Skip to Main content Skip to Navigation
Poster communications

Improved H2O GOMOS profiles using a new algorithm based on a Levenberg-Marquardt method

Abstract : H2O plays a very important role in the upper troposphere and stratosphere. It has a strong radiative effect and it plays a key role in the ozone chemistry, being a source of HOx species involved in the catalytic destruction of ozone. The evolution of H2O in the lower stratosphere during the last decades is still not well determined. Contradictory results are obtained depending of the source of data (balloons, satellites). H2O measurements by GOMOS (Global Ozone Monitoring by Occultation of Stars) on board Envisat can play a significant role in this area. The two advantages of the stellar occultations method are the self-calibration nature and the well-defined geometry. The IPF 6 algorithm provides greatly improved H2O profiles compared to IPF5 due to a correction of the intra-pixel PRNU. However there is still some room for improvement. A new algorithm has been developed in which the wavelength assignment is improved, the new HITRAN 2012 database is used for H2O absorption and a Levenberg-Marquartdt method is applied for spectrum fitting instead of using look-up tables for the estimation of H2O slant columns. This new algorithm provides improved H2O profiles to be used for studies on H2O variability and trends in the UTLS. These studies have been performed in the framework of ESA-funded ALGOM (GOMOS Level 2 algorithm evolution studies) project.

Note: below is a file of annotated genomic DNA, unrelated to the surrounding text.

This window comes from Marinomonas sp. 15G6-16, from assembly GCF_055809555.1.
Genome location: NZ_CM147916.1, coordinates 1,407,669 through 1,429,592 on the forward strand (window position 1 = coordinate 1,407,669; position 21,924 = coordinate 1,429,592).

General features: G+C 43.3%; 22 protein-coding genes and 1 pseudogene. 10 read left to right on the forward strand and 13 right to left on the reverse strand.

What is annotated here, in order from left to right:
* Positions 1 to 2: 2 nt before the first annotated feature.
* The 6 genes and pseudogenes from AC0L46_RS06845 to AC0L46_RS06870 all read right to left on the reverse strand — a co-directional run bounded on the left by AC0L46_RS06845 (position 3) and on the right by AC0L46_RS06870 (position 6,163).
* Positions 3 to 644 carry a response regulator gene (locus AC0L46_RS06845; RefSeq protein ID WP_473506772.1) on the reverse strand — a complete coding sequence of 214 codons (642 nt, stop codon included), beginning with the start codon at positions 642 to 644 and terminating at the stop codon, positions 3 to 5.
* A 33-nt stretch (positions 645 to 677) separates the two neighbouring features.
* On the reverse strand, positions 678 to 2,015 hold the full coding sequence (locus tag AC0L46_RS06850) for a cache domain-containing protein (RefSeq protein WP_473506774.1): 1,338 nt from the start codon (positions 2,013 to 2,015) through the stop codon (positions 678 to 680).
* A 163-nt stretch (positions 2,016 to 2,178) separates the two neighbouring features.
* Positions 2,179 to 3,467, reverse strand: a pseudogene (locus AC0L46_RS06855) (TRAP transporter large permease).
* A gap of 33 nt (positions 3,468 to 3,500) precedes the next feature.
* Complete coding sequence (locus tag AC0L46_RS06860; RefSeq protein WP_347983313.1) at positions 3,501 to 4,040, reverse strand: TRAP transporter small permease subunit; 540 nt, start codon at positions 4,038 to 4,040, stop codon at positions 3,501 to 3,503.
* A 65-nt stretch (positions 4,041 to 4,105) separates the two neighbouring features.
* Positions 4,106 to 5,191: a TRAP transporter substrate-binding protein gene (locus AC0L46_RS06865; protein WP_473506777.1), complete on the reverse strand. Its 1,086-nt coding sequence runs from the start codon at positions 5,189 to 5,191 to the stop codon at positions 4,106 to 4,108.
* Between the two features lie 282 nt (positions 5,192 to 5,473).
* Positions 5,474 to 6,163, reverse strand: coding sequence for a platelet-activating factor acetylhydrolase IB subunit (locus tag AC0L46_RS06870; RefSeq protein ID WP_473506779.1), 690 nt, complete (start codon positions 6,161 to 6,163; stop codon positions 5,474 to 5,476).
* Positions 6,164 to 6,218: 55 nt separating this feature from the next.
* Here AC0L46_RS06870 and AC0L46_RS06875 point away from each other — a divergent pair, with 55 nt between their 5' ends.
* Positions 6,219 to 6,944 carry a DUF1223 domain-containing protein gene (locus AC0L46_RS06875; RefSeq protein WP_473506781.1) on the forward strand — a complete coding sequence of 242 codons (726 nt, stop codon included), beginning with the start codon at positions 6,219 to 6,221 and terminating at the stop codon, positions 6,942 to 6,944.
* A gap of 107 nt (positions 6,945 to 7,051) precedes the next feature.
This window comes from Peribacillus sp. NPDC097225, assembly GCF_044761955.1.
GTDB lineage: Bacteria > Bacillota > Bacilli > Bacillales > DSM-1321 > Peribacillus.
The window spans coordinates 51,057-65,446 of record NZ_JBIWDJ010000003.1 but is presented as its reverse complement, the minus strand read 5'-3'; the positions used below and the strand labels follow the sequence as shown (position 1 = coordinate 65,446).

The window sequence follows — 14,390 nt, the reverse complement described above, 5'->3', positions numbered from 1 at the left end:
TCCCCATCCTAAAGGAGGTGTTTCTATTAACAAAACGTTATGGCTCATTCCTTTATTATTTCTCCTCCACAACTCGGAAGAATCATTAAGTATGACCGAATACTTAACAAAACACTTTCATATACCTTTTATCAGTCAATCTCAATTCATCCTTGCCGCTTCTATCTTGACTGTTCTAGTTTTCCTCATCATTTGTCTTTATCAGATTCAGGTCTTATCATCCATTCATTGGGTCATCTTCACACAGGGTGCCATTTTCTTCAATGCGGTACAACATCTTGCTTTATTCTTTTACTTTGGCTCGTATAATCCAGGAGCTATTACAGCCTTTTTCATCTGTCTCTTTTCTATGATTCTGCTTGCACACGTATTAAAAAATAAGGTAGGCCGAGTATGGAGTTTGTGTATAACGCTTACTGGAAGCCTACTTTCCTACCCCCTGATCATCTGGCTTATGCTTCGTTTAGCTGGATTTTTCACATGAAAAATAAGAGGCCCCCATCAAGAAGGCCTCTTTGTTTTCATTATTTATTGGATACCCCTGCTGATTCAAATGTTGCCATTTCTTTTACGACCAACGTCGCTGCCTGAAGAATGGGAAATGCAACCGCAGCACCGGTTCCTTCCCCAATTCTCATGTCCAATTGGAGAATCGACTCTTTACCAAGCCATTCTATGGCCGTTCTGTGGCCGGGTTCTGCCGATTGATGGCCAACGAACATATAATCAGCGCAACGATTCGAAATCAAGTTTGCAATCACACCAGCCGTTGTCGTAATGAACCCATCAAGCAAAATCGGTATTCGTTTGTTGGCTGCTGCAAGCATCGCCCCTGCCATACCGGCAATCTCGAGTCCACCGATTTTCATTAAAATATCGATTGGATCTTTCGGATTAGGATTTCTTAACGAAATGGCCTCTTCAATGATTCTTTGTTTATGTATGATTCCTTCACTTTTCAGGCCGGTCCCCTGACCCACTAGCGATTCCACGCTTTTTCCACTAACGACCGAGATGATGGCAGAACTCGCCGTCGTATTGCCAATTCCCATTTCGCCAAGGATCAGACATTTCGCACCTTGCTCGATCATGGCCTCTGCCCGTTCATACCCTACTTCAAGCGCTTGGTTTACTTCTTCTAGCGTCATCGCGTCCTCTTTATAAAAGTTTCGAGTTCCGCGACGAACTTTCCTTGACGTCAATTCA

Document type :
Poster communications
Complete list of metadatas
Contributor : Catherine Cardon <>
Submitted on : Friday, May 6, 2016 - 8:59:09 PM
Last modification on : Saturday, December 12, 2020 - 12:10:04 PM


  • HAL Id : insu-01312530, version 1


Alain Hauchecorne, Jean-Loup Bertaux, Laurent Blanot, Francis Dalaudier, Erkki Kyrölä, et al.. Improved H2O GOMOS profiles using a new algorithm based on a Levenberg-Marquardt method. Living Planet Symposium 2016, May 2016, Prague, Czech Republic. ⟨insu-01312530⟩



Record views